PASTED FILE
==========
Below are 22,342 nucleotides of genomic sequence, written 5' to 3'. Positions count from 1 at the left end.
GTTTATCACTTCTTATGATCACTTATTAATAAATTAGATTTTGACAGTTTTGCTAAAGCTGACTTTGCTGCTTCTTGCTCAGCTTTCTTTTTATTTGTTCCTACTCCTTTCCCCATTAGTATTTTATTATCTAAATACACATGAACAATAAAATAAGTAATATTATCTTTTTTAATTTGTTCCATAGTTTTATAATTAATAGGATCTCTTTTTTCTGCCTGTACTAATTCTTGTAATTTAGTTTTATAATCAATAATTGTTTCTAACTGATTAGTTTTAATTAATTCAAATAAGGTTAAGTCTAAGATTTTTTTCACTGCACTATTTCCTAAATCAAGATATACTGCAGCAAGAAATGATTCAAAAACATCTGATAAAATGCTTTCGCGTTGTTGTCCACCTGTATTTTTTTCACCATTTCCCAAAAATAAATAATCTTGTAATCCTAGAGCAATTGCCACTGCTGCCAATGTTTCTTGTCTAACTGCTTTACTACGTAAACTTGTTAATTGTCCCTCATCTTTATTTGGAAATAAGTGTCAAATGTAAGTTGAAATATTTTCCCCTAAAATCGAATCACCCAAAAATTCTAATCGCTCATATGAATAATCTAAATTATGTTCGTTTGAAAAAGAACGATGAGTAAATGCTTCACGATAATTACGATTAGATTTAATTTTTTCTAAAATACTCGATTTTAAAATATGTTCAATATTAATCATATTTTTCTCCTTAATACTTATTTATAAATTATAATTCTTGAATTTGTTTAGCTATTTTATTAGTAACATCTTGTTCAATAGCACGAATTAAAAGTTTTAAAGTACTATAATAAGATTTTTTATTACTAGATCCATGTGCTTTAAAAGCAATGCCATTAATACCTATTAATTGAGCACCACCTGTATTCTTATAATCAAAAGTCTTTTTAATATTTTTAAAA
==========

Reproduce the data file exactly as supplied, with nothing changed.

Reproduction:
Below are 22,342 nucleotides of genomic sequence, written 5' to 3'. Positions count from 1 at the left end.
GTTTATCACTTCTTATGATCACTTATTAATAAATTAGATTTTGACAGTTTTGCTAAAGCTGACTTTGCTGCTTCTTGCTCAGCTTTCTTTTTATTTGTTCCTACTCCTTTCCCCATTAGTATTTTATTATCTAAATACACATGAACAATAAAATAAGTAATATTATCTTTTTTAATTTGTTCCATAGTTTTATAATTAATAGGATCTCTTTTTTCTGCCTGTACTAATTCTTGTAATTTAGTTTTATAATCAATAATTGTTTCTAACTGATTAGTTTTAATTAATTCAAATAAGGTTAAGTCTAAGATTTTTTTCACTGCACTATTTCCTAAATCAAGATATACTGCAGCAAGAAATGATTCAAAAACATCTGATAAAATGCTTTCGCGTTGTTGTCCACCTGTATTTTTTTCACCATTTCCCAAAAATAAATAATCTTGTAATCCTAGAGCAATTGCCACTGCTGCCAATGTTTCTTGTCTAACTGCTTTACTACGTAAACTTGTTAATTGTCCCTCATCTTTATTTGGAAATAAGTGTCAAATGTAAGTTGAAATATTTTCCCCTAAAATCGAATCACCCAAAAATTCTAATCGCTCATATGAATAATCTAAATTATGTTCGTTTGAAAAAGAACGATGAGTAAATGCTTCACGATAATTACGATTAGATTTAATTTTTTCTAAAATACTCGATTTTAAAATATGTTCAATATTAATCATATTTTTCTCCTTAATACTTATTTATAAATTATAATTCTTGAATTTGTTTAGCTATTTTATTAGTAACATCTTGTTCAATAGCACGAATTAAAAGTTTTAAAGTACTATAATAAGATTTTTTATTACTAGATCCATGTGCTTTAAAAGCAATGCCATTAATACCTATTAATTGAGCACCACCTGTATTCTTATAATCAAAAGTCTTTTTAATATTTTTAAAA